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Corporate Conspiracy Theories That Won’t Go Away

An Illuminati symbol

Corporate conspiracy theories have existed for decades and have been magnified by social media over the past decade.

They capture the imagination by suggesting behind-the-scenes manipulations by powerful entities shape our world in profound ways.

They often show public cynicism and mistrust of large corporations and highlight concerns over the pursuit of money over all else.

These theories often reflect public mistrust in large corporations and highlight concerns about transparency and ethics.

In modern times, they spread like wildfire across the internet and are often used by unscrupulous characters to boost their own profiles.

Here are some notable examples.


Big Pharma Suppresses Cures

One of the more pervasive conspiracy theories is that pharmaceutical companies suppress cures for diseases like cancer to continue profiting from ongoing treatments.

Advocates of this theory believe that cures are deliberately kept secret to maintain high sales of existing drugs.

The Illuminati and Major Corporations

The Illuminati conspiracy theory suggests a secret society controls major corporations and influences global events.

This theory suggests elite groups use their power to manipulate markets and maintain control over the world economy.

Planned Obsolescence

Many believe that tech companies, particularly in the electronics sector, design products with a limited lifespan to force consumers into purchasing newer models.

Apple, for instance, has been accused of intentionally slowing down older iPhone models to encourage upgrades.

There may be some truth in this as Apple has been prosecuted over claims it claims it intentionally slowed down specific iPhones.

It denies the claims, but has agreed to pay out to customers.

The Oil Industry and Renewable Energy

There’s a conspiracy theory major oil companies have stifled the development and adoption of renewable energy technologies to protect their profits.

Proponents argue breakthroughs in energy efficiency and alternative fuels are suppressed or bought out by oil giants.

Social Media Manipulation

Some theorists argue social media companies manipulate user data and algorithms to influence public opinion and behavior.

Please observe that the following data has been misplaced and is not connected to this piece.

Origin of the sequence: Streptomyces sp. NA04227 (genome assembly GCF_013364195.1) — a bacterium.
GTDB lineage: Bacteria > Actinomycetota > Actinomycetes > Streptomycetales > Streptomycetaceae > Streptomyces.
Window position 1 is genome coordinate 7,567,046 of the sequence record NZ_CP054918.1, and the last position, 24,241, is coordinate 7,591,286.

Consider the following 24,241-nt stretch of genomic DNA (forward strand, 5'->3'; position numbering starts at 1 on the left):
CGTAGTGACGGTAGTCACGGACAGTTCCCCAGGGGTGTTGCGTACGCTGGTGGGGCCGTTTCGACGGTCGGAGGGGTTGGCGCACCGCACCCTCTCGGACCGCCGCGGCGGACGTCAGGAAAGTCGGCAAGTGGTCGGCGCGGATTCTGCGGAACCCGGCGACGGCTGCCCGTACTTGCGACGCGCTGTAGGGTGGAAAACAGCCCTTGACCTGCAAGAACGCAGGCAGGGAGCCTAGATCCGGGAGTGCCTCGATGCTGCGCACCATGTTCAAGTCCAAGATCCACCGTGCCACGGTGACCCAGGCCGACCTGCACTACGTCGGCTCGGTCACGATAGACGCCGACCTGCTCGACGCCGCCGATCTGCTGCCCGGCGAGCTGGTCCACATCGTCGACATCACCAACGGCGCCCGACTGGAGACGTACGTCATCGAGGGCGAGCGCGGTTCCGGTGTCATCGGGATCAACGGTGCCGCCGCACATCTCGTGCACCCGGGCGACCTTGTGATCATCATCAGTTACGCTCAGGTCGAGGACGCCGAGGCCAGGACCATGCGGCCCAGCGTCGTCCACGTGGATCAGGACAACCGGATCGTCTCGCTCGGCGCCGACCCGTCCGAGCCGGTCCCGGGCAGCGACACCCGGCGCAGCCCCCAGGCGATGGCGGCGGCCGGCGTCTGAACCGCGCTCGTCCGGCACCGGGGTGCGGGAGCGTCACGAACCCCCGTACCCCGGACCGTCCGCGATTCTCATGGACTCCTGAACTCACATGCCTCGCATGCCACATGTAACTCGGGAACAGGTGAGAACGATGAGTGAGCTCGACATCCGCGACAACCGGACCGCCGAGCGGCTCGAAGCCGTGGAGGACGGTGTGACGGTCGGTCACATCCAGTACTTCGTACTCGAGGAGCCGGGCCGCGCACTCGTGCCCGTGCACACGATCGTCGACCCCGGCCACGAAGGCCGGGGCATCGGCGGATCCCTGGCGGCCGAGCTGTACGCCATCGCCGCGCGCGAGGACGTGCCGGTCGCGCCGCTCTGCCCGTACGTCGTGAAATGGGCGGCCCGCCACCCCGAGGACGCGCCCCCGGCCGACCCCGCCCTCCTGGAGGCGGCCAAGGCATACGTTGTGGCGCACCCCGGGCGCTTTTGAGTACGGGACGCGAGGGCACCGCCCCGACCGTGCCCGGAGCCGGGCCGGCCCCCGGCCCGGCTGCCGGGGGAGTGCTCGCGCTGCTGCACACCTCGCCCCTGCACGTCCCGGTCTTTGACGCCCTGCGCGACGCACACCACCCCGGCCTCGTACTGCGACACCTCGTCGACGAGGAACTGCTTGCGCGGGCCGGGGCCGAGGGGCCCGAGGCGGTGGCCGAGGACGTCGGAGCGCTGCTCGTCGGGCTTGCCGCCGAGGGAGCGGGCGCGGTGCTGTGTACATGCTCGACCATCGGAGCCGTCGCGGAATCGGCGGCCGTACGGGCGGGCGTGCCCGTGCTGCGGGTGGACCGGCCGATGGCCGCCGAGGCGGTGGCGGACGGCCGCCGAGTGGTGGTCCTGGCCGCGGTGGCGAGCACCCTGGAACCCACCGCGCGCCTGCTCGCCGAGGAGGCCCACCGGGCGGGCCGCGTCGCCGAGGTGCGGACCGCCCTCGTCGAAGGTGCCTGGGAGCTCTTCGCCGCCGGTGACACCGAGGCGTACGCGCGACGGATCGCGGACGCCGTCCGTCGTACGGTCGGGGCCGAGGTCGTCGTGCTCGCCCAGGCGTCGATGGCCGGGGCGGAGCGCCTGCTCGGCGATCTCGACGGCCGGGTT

Facebook and Twitter have been at the center of allegations that they shape political discourse and consumer habits in subtle but powerful ways.

The Cambridge Analytica Scandal, where the data of millions of Facebook users was used to to provide assistance to the 2016 presidential campaigns of Ted Cruz and Donald Trump, did little to ease these fears.

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Water Privatization

A theory persists that large corporations are working to privatize water supplies globally, creating monopolies over this essential resource.

Companies like Nestlé have faced accusations of exploiting water resources at the expense of local communities.

Control of Food Supply

Monsanto, now part of Bayer, has been the focal point of theories suggesting it aims to control the global food supply through its patented genetically modified seeds.

Critics argue its dominance in the market stifles competition and forces farmers into dependency.

5G and Health Risks

The rollout of 5G technology has sparked theories that telecom companies are covering up serious health risks associated with electromagnetic radiation.

Some believe that the push for widespread 5G deployment overlooks potential long-term health consequences.

This went a step further during the Covid pandemic in England, where a completely false theory emerged that 5G was being used to spread the virus.

This actually led to people setting fire to the new 5G masts.

Banking and Economic Crises

There’s a theory major banks and financial institutions orchestrate economic crises to consolidate power and wealth.

The 2008 financial crisis is often cited as an example, with claims that it was deliberately engineered to allow certain firms to acquire distressed assets cheaply.

Is there any substance?

These theories often capture public imagination.

However, they generally lack substantial evidence and are typically based on anecdotal or circumstantial claims.

However, what they do is reflect deep-seated mistrust in large corporations and raise questions about transparency, ethics, and corporate governance.

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